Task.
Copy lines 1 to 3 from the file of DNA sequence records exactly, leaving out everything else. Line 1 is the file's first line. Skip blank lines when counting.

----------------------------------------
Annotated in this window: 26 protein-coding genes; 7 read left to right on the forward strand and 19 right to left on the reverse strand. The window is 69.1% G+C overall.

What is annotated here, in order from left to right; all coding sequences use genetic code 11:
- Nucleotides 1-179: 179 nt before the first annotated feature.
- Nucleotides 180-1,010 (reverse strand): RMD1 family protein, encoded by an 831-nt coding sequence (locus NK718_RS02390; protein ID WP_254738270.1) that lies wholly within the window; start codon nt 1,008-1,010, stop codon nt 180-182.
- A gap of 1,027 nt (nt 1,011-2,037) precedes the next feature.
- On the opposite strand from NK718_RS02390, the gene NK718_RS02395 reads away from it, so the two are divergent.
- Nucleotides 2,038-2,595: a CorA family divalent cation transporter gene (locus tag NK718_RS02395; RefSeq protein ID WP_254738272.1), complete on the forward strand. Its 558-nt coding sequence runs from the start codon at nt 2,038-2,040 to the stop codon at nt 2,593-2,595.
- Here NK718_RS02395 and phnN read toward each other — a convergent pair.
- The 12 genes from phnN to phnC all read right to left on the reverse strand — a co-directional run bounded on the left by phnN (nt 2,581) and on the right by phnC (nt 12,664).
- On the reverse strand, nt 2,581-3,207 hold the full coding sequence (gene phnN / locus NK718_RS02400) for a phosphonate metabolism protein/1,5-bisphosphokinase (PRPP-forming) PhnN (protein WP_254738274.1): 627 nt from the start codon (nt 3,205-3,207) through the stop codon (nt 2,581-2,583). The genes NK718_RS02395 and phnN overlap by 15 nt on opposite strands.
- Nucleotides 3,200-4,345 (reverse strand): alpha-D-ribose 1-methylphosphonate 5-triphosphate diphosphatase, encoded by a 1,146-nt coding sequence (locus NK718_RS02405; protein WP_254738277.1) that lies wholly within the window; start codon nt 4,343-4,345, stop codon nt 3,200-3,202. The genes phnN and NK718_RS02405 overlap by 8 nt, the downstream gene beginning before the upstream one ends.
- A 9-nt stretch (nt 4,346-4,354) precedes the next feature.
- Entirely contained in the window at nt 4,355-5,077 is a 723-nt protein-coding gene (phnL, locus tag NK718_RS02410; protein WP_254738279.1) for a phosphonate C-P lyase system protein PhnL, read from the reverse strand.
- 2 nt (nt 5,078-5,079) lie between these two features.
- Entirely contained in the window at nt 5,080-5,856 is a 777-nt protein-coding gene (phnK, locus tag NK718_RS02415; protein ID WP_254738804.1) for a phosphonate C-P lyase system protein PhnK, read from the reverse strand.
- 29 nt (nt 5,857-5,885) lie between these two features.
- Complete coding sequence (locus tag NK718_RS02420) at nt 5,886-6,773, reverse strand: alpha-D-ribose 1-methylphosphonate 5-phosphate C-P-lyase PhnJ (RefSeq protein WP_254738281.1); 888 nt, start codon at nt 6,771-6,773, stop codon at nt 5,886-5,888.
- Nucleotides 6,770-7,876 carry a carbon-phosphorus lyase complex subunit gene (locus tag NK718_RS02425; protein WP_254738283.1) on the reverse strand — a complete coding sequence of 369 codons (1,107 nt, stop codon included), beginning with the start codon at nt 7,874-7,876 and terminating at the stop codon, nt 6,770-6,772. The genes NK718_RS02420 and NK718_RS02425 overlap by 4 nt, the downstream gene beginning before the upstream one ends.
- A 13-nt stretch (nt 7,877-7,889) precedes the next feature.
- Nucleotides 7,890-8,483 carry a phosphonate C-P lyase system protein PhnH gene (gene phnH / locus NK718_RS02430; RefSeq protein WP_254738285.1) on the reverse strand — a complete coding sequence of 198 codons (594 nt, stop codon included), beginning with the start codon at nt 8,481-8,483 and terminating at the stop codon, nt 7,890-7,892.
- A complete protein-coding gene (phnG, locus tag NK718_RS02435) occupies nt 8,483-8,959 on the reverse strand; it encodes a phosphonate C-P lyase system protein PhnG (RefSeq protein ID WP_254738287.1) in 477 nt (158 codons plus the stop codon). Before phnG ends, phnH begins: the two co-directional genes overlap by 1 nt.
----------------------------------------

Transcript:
Annotated in this window: 26 protein-coding genes; 7 read left to right on the forward strand and 19 right to left on the reverse strand. The window is 69.1% G+C overall.

What is annotated here, in order from left to right; all coding sequences use genetic code 11:
- Nucleotides 1-179: 179 nt before the first annotated feature.